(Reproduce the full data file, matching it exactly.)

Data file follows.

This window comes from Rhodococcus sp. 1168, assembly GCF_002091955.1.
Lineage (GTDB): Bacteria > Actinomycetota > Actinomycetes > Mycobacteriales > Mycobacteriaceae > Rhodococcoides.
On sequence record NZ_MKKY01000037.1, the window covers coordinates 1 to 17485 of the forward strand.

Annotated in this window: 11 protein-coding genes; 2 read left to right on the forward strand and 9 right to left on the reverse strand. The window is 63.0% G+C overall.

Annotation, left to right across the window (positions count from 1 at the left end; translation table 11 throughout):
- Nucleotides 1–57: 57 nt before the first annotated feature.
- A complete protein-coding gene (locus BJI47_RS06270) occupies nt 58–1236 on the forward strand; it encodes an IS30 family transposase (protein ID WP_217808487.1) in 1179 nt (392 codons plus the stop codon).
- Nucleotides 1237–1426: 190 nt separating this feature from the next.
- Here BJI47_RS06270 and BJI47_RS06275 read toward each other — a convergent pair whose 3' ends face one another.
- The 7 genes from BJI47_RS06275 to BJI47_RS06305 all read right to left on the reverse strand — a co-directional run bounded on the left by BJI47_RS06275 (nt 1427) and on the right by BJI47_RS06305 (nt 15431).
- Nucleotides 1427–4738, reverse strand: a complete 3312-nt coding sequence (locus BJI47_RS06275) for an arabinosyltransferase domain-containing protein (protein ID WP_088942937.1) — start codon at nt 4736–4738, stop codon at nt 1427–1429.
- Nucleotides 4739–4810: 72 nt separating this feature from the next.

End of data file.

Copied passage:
This window comes from Rhodococcus sp. 1168, assembly GCF_002091955.1.
Lineage (GTDB): Bacteria > Actinomycetota > Actinomycetes > Mycobacteriales > Mycobacteriaceae > Rhodococcoides.
On sequence record NZ_MKKY01000037.1, the window covers coordinates 1 to 17485 of the forward strand.

Annotated in this window: 11 protein-coding genes; 2 read left to right on the forward strand and 9 right to left on the reverse strand. The window is 63.0% G+C overall.

Annotation, left to right across the window (positions count from 1 at the left end; translation table 11 throughout):
- Nucleotides 1–57: 57 nt before the first annotated feature.
- A complete protein-coding gene (locus BJI47_RS06270) occupies nt 58–1236 on the forward strand; it encodes an IS30 family transposase (protein ID WP_217808487.1) in 1179 nt (392 codons plus the stop codon).
- Nucleotides 1237–1426: 190 nt separating this feature from the next.
- Here BJI47_RS06270 and BJI47_RS06275 read toward each other — a convergent pair whose 3' ends face one another.
- The 7 genes from BJI47_RS06275 to BJI47_RS06305 all read right to left on the reverse strand — a co-directional run bounded on the left by BJI47_RS06275 (nt 1427) and on the right by BJI47_RS06305 (nt 15431).
- Nucleotides 1427–4738, reverse strand: a complete 3312-nt coding sequence (locus BJI47_RS06275) for an arabinosyltransferase domain-containing protein (protein ID WP_088942937.1) — start codon at nt 4736–4738, stop codon at nt 1427–1429.
- Nucleotides 4739–4810: 72 nt separating this feature from the next.